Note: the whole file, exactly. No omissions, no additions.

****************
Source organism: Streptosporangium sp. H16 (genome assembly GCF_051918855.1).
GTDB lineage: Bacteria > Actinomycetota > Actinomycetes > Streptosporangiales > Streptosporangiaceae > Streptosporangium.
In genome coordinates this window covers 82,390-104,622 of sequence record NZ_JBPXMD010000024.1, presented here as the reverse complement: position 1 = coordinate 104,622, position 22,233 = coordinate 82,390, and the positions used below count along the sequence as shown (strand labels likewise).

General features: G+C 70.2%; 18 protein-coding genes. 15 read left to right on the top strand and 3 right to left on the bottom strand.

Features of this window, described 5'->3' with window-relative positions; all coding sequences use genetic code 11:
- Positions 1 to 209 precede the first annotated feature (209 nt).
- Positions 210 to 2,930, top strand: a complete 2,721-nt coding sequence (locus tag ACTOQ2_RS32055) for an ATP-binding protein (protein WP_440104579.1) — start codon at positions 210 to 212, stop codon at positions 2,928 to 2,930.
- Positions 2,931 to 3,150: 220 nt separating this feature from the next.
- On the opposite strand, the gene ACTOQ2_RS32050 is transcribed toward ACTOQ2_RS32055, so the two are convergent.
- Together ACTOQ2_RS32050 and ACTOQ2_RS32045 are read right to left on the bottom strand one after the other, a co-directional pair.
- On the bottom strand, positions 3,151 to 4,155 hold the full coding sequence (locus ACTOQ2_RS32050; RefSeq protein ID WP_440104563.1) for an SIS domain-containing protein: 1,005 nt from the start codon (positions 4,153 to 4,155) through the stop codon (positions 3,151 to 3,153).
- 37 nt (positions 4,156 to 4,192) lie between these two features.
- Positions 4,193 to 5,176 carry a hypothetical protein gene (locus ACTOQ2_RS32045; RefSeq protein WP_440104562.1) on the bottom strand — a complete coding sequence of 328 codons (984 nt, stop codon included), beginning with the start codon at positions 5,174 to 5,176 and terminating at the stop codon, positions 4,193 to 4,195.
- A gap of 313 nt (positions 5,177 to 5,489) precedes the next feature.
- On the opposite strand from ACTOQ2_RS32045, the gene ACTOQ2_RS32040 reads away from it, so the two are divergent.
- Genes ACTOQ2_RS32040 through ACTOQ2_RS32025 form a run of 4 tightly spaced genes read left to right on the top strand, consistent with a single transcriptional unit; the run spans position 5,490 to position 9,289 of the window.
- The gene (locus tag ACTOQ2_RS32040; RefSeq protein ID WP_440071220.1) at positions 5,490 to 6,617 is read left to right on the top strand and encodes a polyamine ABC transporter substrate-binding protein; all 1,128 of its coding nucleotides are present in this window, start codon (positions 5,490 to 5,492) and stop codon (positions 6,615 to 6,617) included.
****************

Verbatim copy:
Source organism: Streptosporangium sp. H16 (genome assembly GCF_051918855.1).
GTDB lineage: Bacteria > Actinomycetota > Actinomycetes > Streptosporangiales > Streptosporangiaceae > Streptosporangium.
In genome coordinates this window covers 82,390-104,622 of sequence record NZ_JBPXMD010000024.1, presented here as the reverse complement: position 1 = coordinate 104,622, position 22,233 = coordinate 82,390, and the positions used below count along the sequence as shown (strand labels likewise).

General features: G+C 70.2%; 18 protein-coding genes. 15 read left to right on the top strand and 3 right to left on the bottom strand.

Features of this window, described 5'->3' with window-relative positions; all coding sequences use genetic code 11:
- Positions 1 to 209 precede the first annotated feature (209 nt).
- Positions 210 to 2,930, top strand: a complete 2,721-nt coding sequence (locus tag ACTOQ2_RS32055) for an ATP-binding protein (protein WP_440104579.1) — start codon at positions 210 to 212, stop codon at positions 2,928 to 2,930.
- Positions 2,931 to 3,150: 220 nt separating this feature from the next.
- On the opposite strand, the gene ACTOQ2_RS32050 is transcribed toward ACTOQ2_RS32055, so the two are convergent.
- Together ACTOQ2_RS32050 and ACTOQ2_RS32045 are read right to left on the bottom strand one after the other, a co-directional pair.
- On the bottom strand, positions 3,151 to 4,155 hold the full coding sequence (locus ACTOQ2_RS32050; RefSeq protein ID WP_440104563.1) for an SIS domain-containing protein: 1,005 nt from the start codon (positions 4,153 to 4,155) through the stop codon (positions 3,151 to 3,153).
- 37 nt (positions 4,156 to 4,192) lie between these two features.
- Positions 4,193 to 5,176 carry a hypothetical protein gene (locus ACTOQ2_RS32045; RefSeq protein WP_440104562.1) on the bottom strand — a complete coding sequence of 328 codons (984 nt, stop codon included), beginning with the start codon at positions 5,174 to 5,176 and terminating at the stop codon, positions 4,193 to 4,195.
- A gap of 313 nt (positions 5,177 to 5,489) precedes the next feature.
- On the opposite strand from ACTOQ2_RS32045, the gene ACTOQ2_RS32040 reads away from it, so the two are divergent.
- Genes ACTOQ2_RS32040 through ACTOQ2_RS32025 form a run of 4 tightly spaced genes read left to right on the top strand, consistent with a single transcriptional unit; the run spans position 5,490 to position 9,289 of the window.
- The gene (locus tag ACTOQ2_RS32040; RefSeq protein ID WP_440071220.1) at positions 5,490 to 6,617 is read left to right on the top strand and encodes a polyamine ABC transporter substrate-binding protein; all 1,128 of its coding nucleotides are present in this window, start codon (positions 5,490 to 5,492) and stop codon (positions 6,615 to 6,617) included.